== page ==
The ISS now has a cross band repeater

Project4

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I am new to the sport of amatuer radio and I need help. Is the CTCSS frequency for the uplink 145.990 frequency + or - 67 hz. Thanks for any guidance.
Offset, (+) or (-) is not a CTCSS parameter. Your channel transmit setting will be 145.990 MHz with the 67 Hz encode tone. Your channel receive setting will be 437.800 MHz. Talk into the space station repeater on a 2 Meter band frequency, listen on a 70 centimeter band frequency. It is a "Cross-Band" repeater aboard the Space Station.

It may be necessary to adjust your transmit frequency slightly above and below 145.990 MHz due to the Doppler shift of the fast moving repeater. The article didn't detail that concept so it might not apply. Hopefully someone else will chime in here to advise.
I have only "worked" a few amateur "birds" over the years but it is always amazing what the community has launched and what hams on Earth can use with very simple radios.
 

n0nhp

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The advantage of a wider FM signal on the crossband is that doppler should not affect the signal much. On SSB linear transponders where most of the other amateur satellites operate doppler will cause the signal to drift in the passband to the point it is unintelligible.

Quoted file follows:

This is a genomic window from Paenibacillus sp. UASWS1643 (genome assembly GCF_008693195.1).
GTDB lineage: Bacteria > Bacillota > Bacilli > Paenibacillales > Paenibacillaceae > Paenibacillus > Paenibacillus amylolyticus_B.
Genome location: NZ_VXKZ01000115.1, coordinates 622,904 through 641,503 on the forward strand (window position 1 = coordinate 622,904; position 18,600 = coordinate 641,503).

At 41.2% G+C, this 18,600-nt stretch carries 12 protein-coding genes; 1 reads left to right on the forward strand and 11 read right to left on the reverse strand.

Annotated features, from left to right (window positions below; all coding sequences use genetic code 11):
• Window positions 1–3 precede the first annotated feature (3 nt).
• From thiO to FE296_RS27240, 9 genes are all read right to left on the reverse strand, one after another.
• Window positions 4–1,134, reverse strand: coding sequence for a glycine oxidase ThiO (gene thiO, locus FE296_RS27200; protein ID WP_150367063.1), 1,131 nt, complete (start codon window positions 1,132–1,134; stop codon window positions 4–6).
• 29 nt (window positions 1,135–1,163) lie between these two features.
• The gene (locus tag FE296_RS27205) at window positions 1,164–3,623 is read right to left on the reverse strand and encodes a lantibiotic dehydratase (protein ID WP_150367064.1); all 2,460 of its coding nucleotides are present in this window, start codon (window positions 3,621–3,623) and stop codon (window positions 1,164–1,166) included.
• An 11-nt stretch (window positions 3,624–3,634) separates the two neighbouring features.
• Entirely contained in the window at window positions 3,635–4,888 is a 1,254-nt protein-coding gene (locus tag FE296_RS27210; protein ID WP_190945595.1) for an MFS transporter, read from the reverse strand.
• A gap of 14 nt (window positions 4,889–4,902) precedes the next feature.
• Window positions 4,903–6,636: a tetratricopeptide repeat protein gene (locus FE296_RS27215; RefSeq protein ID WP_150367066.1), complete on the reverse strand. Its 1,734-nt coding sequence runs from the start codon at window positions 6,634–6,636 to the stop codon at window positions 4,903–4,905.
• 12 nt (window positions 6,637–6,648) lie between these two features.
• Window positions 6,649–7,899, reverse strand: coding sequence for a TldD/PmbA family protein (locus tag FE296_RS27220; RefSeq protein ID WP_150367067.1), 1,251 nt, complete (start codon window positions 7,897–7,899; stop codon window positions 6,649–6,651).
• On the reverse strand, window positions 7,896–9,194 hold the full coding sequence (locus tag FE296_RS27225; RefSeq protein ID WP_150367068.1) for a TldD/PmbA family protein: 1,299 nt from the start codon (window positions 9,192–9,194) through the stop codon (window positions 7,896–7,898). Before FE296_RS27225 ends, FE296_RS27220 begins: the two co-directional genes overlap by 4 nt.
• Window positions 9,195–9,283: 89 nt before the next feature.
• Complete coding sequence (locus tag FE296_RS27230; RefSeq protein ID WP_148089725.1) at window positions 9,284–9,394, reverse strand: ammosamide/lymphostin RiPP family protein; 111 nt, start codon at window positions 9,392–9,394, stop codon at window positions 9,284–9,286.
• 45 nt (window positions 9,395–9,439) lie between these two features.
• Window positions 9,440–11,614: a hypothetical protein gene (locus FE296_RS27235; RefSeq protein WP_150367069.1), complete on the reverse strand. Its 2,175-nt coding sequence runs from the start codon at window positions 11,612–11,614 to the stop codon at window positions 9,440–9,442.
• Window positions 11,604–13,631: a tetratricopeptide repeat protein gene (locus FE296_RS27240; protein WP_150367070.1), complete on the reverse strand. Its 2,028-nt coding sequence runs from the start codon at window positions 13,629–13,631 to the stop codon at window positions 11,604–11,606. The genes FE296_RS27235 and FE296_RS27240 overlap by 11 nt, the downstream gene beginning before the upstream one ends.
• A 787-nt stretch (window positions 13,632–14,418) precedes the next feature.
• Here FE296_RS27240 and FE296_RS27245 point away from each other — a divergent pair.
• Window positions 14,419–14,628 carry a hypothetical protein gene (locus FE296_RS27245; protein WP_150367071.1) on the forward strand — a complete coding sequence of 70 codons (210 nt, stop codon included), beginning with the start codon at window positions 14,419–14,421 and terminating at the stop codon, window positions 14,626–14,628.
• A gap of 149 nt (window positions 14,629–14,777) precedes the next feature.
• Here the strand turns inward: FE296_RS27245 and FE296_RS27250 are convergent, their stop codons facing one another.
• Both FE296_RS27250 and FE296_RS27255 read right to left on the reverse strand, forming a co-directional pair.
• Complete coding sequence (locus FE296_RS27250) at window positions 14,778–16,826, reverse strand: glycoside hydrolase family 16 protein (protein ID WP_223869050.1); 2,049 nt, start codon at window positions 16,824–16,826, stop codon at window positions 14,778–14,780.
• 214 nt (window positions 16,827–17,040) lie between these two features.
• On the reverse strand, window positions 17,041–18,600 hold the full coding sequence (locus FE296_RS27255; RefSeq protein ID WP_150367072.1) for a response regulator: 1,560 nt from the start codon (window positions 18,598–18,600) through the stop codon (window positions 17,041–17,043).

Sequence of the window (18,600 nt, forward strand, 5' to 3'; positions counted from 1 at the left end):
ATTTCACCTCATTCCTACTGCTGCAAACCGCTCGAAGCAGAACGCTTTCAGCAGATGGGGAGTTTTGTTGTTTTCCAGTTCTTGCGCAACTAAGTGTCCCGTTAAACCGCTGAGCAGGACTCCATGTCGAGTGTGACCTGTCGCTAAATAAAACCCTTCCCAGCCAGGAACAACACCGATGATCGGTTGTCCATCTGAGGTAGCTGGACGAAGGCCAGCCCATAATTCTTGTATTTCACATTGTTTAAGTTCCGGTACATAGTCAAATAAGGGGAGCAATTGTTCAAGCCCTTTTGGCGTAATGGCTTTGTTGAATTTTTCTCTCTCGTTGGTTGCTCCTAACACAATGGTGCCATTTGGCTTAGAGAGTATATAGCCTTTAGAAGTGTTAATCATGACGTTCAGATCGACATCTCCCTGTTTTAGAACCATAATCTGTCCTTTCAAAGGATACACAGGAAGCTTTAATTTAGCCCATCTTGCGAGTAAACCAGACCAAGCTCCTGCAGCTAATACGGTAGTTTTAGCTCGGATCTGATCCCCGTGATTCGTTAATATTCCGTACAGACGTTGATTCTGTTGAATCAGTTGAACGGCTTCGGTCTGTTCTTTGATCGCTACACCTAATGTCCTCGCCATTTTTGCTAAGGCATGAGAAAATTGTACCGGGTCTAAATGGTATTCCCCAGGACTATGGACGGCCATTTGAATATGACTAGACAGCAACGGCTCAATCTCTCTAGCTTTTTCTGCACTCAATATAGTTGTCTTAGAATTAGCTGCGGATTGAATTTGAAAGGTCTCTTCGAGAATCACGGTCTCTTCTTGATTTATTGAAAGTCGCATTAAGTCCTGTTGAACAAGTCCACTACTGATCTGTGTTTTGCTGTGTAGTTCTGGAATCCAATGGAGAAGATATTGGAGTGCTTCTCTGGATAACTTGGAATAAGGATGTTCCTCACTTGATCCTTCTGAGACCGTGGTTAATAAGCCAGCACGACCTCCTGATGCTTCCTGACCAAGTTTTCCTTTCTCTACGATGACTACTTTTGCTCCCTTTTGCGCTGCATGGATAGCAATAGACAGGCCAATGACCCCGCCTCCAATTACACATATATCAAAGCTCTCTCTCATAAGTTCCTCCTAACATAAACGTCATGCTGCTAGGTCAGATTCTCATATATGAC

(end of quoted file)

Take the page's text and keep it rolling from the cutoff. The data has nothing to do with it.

In other words, don't sweat the doppler until you get the bug to try the other amateur sats.
 

Project4

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Thank you. I have my radio programmed and I will attempt this little scientific experiment on the next fly over.
Your profile photo features the Kenwood TM-D710. That should be an ideal transceiver for working an FM cross-band repeater.
My few contacts through FM amateur satellites were all made with the Kenwood TH-D7 portable in duplex mode so I could hear my own signal through headphones. I used a three element homebrew yagi, cut for two meters and hand-aimed in the direction of the satellite.

Some links I have found useful:
The current ISS location: AMSAT - Satellite Tracking
Operating technique: https://www.amsat.org/wordpress/wp-content/uploads/2017/12/FM-Satellites-Best-Practices.pdf

Please update us on your progress with this project and welcome to the "amateur" part of spectrum activity.
 

ka3jjz

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According to the article you can sign up for alerts when the Station is going to be in range...


Mike
 

krokus

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I am new to the sport of amatuer radio and I need help. Is the CTCSS frequency for the uplink 145.990 frequency + or - 67 hz. Thanks for any guidance.
The + or - is for terrestrial (single band) repeaters. It controls if your radio transmits above or below your receive frequency, as the input to the repeater.

The crossband setup means you do not use the + or - on either band. (Unless someone is using an unusual setup, and they specify to do so.)
 

RockyBennett

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The + or - is for terrestrial (single band) repeaters. It controls if your radio transmits above or below your receive frequency, as the input to the repeater.